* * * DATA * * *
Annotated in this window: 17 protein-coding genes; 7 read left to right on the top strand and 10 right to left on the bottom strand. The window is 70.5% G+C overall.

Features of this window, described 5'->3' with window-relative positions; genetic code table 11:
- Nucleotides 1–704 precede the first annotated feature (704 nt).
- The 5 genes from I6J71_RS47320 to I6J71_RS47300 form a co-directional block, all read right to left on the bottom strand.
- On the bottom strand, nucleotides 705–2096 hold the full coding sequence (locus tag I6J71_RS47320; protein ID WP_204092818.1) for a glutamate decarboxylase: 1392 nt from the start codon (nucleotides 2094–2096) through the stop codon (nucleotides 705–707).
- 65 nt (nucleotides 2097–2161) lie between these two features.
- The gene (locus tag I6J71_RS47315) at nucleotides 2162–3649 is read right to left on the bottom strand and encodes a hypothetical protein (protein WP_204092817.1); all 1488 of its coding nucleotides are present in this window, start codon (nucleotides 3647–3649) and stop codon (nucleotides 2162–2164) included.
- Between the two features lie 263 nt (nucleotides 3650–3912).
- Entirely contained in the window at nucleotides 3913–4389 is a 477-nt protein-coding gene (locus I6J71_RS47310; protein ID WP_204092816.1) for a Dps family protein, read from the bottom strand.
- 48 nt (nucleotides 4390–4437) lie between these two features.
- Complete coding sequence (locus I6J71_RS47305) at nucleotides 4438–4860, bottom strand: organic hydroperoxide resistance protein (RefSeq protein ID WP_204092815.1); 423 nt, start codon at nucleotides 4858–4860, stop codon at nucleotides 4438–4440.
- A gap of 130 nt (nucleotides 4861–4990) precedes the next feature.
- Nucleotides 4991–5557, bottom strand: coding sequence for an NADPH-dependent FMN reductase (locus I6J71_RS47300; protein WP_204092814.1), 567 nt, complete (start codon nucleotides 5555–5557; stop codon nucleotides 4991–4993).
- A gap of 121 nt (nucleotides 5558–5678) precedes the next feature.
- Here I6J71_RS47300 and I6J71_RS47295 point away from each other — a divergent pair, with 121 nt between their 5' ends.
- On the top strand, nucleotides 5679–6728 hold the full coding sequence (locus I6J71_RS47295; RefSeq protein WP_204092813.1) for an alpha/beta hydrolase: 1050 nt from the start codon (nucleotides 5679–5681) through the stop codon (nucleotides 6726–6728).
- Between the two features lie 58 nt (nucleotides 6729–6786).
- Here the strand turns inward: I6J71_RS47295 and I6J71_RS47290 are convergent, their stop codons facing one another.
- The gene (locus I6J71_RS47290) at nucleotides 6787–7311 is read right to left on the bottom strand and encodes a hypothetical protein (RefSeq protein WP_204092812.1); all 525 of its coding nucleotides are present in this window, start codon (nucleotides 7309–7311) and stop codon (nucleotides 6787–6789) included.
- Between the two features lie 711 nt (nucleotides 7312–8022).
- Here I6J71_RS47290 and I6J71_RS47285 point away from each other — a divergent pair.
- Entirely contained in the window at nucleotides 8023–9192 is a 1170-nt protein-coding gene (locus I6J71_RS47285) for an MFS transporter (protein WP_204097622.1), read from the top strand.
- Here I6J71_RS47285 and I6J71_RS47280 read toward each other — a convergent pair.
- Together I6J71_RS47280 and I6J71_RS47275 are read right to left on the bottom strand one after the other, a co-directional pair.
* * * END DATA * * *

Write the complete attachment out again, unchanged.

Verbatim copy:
Annotated in this window: 17 protein-coding genes; 7 read left to right on the top strand and 10 right to left on the bottom strand. The window is 70.5% G+C overall.

Features of this window, described 5'->3' with window-relative positions; genetic code table 11:
- Nucleotides 1–704 precede the first annotated feature (704 nt).
- The 5 genes from I6J71_RS47320 to I6J71_RS47300 form a co-directional block, all read right to left on the bottom strand.
- On the bottom strand, nucleotides 705–2096 hold the full coding sequence (locus tag I6J71_RS47320; protein ID WP_204092818.1) for a glutamate decarboxylase: 1392 nt from the start codon (nucleotides 2094–2096) through the stop codon (nucleotides 705–707).
- 65 nt (nucleotides 2097–2161) lie between these two features.
- The gene (locus tag I6J71_RS47315) at nucleotides 2162–3649 is read right to left on the bottom strand and encodes a hypothetical protein (protein WP_204092817.1); all 1488 of its coding nucleotides are present in this window, start codon (nucleotides 3647–3649) and stop codon (nucleotides 2162–2164) included.
- Between the two features lie 263 nt (nucleotides 3650–3912).
- Entirely contained in the window at nucleotides 3913–4389 is a 477-nt protein-coding gene (locus I6J71_RS47310; protein ID WP_204092816.1) for a Dps family protein, read from the bottom strand.
- 48 nt (nucleotides 4390–4437) lie between these two features.
- Complete coding sequence (locus I6J71_RS47305) at nucleotides 4438–4860, bottom strand: organic hydroperoxide resistance protein (RefSeq protein ID WP_204092815.1); 423 nt, start codon at nucleotides 4858–4860, stop codon at nucleotides 4438–4440.
- A gap of 130 nt (nucleotides 4861–4990) precedes the next feature.
- Nucleotides 4991–5557, bottom strand: coding sequence for an NADPH-dependent FMN reductase (locus I6J71_RS47300; protein WP_204092814.1), 567 nt, complete (start codon nucleotides 5555–5557; stop codon nucleotides 4991–4993).
- A gap of 121 nt (nucleotides 5558–5678) precedes the next feature.
- Here I6J71_RS47300 and I6J71_RS47295 point away from each other — a divergent pair, with 121 nt between their 5' ends.
- On the top strand, nucleotides 5679–6728 hold the full coding sequence (locus I6J71_RS47295; RefSeq protein WP_204092813.1) for an alpha/beta hydrolase: 1050 nt from the start codon (nucleotides 5679–5681) through the stop codon (nucleotides 6726–6728).
- Between the two features lie 58 nt (nucleotides 6729–6786).
- Here the strand turns inward: I6J71_RS47295 and I6J71_RS47290 are convergent, their stop codons facing one another.
- The gene (locus I6J71_RS47290) at nucleotides 6787–7311 is read right to left on the bottom strand and encodes a hypothetical protein (RefSeq protein WP_204092812.1); all 525 of its coding nucleotides are present in this window, start codon (nucleotides 7309–7311) and stop codon (nucleotides 6787–6789) included.
- Between the two features lie 711 nt (nucleotides 7312–8022).
- Here I6J71_RS47290 and I6J71_RS47285 point away from each other — a divergent pair.
- Entirely contained in the window at nucleotides 8023–9192 is a 1170-nt protein-coding gene (locus I6J71_RS47285) for an MFS transporter (protein WP_204097622.1), read from the top strand.
- Here I6J71_RS47285 and I6J71_RS47280 read toward each other — a convergent pair.
- Together I6J71_RS47280 and I6J71_RS47275 are read right to left on the bottom strand one after the other, a co-directional pair.